Several strains of bacteria (e.g., Streptococcus and Propionibacterium) found in AF may be involved in neurological diseases. Amniotic fluid and the placenta contain different types of bacteria, particularly in pre-term birth cases [7, 17]. A rich placental microbiome has been observed in normal-term pregnancies. This microbiome likely makes important metabolic and immune contributions to the growing foetus [18]. Due to neurological damage, a foetus infected by the Zika Virus does not move inside the uterus, thus changing the AF environment, potentially leading to secondary problems. Zika infection could also lead to an immunodeficient state, making bacterial colonization of the foetuses easier. In prior studies, preterm infants with neonatal necrotizing enterocolitis showed lower microbial diversity compared to controls [19]. Similarly, disruption of the microbial community by diarrhoea from Clostridium difficile also resulted in a decrease in diversity in the faecal microbiome [20]. However, previous studies comparing the bacterial diversity in patients with immuno-deficient syndrome (HIV) showed that there is an increase in bacterial diversity in HIV-positive patients compared to HIV-negative patients [21, 22]. In our study, microbial and parasitic diversity of the AF was lower (p < 0.05) in patients infected by ZIKV, compared to that of Prenatal and Preterm controls (Additional file 2: Table S2; Additional file 3: Table S3). Propionibacterium was found in women with preterm premature rupture of membranes during pregnancy [6]. This genus was the second most abundant in patients 1 and 2, suggesting an altered environment for foetal development. Moreover, the AF from the two ZIKV patients clustered apart from control samples in the present study (Additional file 4: Figure S1). An altered microbial composition during pregnancy may also result in harmful secondary metabolite production from certain microbes that further impair foetal brain development. However, these observations of potentially harmful microbial species are correlations and thus cannot be assumed to be causative agents of (microcephaly) disease. Differences in microbial diversity could be attributed to changes in the AF over the course of the pregnancy rather than to Zika infection. The present study was a first attempt to shed light on the microbial and parasitic diversity associated with ZIKV-infected pregnant women bearing microcephaly foetuses. The presence of diverse microbial and parasite communities in the AF suggests a poor health status of both the pregnant women and the foetuses they carry.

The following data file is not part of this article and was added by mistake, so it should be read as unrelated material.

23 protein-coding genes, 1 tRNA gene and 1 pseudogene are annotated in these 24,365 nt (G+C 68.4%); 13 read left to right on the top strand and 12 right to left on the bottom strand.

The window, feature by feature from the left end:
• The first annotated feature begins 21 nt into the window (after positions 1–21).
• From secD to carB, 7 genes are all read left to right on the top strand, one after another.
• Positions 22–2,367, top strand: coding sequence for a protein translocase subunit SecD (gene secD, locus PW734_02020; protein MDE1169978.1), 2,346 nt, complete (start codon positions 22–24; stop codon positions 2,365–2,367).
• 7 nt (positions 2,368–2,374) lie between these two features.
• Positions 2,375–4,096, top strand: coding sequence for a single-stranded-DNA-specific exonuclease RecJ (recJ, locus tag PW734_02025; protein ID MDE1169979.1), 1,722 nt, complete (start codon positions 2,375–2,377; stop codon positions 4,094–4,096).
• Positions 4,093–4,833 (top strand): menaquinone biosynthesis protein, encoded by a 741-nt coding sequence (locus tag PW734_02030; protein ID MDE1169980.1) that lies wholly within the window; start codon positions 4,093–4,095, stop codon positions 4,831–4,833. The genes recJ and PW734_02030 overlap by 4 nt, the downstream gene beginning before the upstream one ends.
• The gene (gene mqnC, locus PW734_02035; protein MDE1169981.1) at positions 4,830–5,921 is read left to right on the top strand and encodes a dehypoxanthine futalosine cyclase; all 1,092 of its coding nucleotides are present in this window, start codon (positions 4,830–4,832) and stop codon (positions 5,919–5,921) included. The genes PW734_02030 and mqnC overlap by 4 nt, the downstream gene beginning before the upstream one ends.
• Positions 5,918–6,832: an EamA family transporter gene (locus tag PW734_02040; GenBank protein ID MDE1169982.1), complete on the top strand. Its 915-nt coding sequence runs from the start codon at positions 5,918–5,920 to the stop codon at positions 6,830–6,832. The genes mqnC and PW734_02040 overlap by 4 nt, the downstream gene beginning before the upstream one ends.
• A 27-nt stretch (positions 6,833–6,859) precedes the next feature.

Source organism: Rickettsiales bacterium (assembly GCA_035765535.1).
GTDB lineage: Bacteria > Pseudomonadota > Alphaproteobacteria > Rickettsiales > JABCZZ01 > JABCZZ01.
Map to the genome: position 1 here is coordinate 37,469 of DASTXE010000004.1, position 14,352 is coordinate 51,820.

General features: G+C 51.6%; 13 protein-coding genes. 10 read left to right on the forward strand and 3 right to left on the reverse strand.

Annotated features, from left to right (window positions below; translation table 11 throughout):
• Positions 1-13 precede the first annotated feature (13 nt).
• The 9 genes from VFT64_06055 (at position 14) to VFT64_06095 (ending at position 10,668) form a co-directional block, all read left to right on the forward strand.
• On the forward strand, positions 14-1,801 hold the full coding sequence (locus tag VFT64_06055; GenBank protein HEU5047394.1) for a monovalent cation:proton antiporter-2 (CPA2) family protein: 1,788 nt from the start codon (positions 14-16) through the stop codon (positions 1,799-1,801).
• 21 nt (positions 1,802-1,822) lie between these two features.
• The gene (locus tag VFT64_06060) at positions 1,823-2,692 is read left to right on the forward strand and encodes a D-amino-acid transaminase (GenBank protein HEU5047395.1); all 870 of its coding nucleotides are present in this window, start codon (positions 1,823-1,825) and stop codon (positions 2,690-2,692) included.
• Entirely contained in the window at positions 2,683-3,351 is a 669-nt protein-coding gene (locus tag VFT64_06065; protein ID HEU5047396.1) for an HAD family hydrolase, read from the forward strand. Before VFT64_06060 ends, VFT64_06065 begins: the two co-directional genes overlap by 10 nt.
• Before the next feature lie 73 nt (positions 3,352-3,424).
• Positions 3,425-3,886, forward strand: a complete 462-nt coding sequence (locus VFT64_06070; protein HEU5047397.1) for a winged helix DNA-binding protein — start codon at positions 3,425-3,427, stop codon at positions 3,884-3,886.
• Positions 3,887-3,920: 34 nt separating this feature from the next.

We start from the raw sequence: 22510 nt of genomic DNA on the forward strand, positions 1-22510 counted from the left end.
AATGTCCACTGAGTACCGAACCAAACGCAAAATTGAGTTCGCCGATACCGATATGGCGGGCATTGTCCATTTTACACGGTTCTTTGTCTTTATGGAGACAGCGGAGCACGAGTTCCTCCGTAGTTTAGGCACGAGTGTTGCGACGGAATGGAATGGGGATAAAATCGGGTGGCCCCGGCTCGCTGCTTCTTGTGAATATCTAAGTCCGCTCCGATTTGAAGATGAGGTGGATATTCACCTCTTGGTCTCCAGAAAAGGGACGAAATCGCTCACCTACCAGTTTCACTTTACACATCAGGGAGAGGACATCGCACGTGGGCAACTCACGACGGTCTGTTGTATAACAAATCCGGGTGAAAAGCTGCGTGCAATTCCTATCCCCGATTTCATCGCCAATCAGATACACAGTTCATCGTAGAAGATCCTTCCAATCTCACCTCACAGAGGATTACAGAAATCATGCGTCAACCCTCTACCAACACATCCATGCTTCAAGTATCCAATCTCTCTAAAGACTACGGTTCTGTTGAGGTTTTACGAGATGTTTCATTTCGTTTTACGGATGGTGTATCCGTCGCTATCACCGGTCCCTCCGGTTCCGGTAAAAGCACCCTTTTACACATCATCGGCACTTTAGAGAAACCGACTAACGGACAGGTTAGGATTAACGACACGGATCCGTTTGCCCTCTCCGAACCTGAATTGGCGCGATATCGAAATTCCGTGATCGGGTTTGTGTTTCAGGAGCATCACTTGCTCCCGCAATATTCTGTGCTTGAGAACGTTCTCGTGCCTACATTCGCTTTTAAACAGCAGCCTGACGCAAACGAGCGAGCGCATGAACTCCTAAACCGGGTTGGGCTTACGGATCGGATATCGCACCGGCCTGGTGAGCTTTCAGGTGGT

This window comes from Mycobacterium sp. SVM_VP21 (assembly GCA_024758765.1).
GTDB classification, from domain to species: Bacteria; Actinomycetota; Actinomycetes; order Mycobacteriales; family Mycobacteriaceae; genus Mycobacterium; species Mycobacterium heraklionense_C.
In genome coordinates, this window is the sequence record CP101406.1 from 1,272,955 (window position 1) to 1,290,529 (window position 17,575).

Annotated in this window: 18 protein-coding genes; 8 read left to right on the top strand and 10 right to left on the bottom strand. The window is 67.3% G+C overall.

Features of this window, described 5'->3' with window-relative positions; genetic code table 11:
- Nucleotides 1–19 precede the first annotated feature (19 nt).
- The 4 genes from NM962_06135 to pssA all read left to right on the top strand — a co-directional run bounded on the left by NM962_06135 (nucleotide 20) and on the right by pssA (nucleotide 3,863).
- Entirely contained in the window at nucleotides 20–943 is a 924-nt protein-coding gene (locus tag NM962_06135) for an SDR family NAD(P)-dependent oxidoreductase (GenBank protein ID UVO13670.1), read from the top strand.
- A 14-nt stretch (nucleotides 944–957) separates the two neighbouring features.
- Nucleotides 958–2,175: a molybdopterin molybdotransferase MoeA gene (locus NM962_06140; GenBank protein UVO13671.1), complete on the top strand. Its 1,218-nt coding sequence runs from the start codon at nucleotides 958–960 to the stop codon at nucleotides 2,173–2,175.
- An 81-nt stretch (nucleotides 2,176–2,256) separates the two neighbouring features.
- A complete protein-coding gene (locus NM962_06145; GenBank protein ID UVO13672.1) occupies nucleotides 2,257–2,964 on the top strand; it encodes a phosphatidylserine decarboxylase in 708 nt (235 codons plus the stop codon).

Abbreviations

AF: 

Amniotic fluid

HIV: 

Imuno-deficient syndrome

ZIKV: 

Zika Virus

Declarations

Acknowledgments

We would like to thank CNPQ, CAPES, and FAPERJ for support. We thank the comments of Renato Santana and Ana Bispo in previous versions of this paper.

Funding

These work was done using fundings from CNPq, CAPES, and FAPERJ.

Availability of data and materials

Data obtained in this study, from the two patients, is available at NCBI SRA Experiment accession: SRX1830267.

Control samples: “Prenatal 1, 2, 3 and 4”, “Late Preterm 1, 2, 3, 4, 5 and 6” and “Term 1, 2, 3, 4, 5, and 6”, were obtained from NCBI SRA section under Bioproject id: http://www.ncbi.nlm.nih.gov/bioproject/PRJNA281986

Authors’ contributions

DAT Processed, analyzed the sequence data and write the manuscript; LSO carried out the sample sequences, participated in the sequence analysis and drafted the manuscript; LL; participated in the sequence analysis and drafted the manuscript; AT conceived of the study, and participated in its design and coordination; FT conceived of the study, and participated in its design and coordination, and draft the manuscript. All authors read and approved the final manuscript;

Competing interests

The authors declare that they have no competing interests. Non-financial competing interests.

Consent for publication

Written informed consent was obtained from the patient for publication of this Case report and any accompanying data. A copy of the written consent is available for review by the Editor of this journal.

Ethics approval and consent to participate

The study was approved by an ethical comission of the “Instituto de Pesquisa Professor Joaquim Amorim Neto” and the anminiotic fluid were collected following Brazilian health public recommendations. Written informed consent to participate was obtained from the patient.

Open AccessThis article is distributed under the terms of the Creative Commons Attribution 4.0 International License (http://creativecommons.org/licenses/by/4.0/), which permits unrestricted use, distribution, and reproduction in any medium, provided you give appropriate credit to the original author(s) and the source, provide a link to the Creative Commons license, and indicate if changes were made. The Creative Commons Public Domain Dedication waiver (http://creativecommons.org/publicdomain/zero/1.0/) applies to the data made available in this article, unless otherwise stated.

Authors’ Affiliations

(1)
Instituto de Biologia, CCS, Laboratório de Microbiologia, Anexo ao Bloco A, Universidade Federal do Rio de Janeiro, Ilha do Fundão
(2)
Laboratório de Sistemas Avançados de Gestão de Produção-SAGE-COPPE, Centro de Gestão Tecnológica-CT2, UFRJ
(3)
Instituto de Biologia, CCS, Laboratório de Virologia Molecular, Bloco A, Ilha do Fundão, Universidade Federal do Rio de Janeiro
(4)
Núcleo em Ecologia e Desenvolvimento Sócio-Ambiental de Macaé (NUPEM), Universidade Federal do Rio de Janeiro

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Copyright

© The Author(s). 2017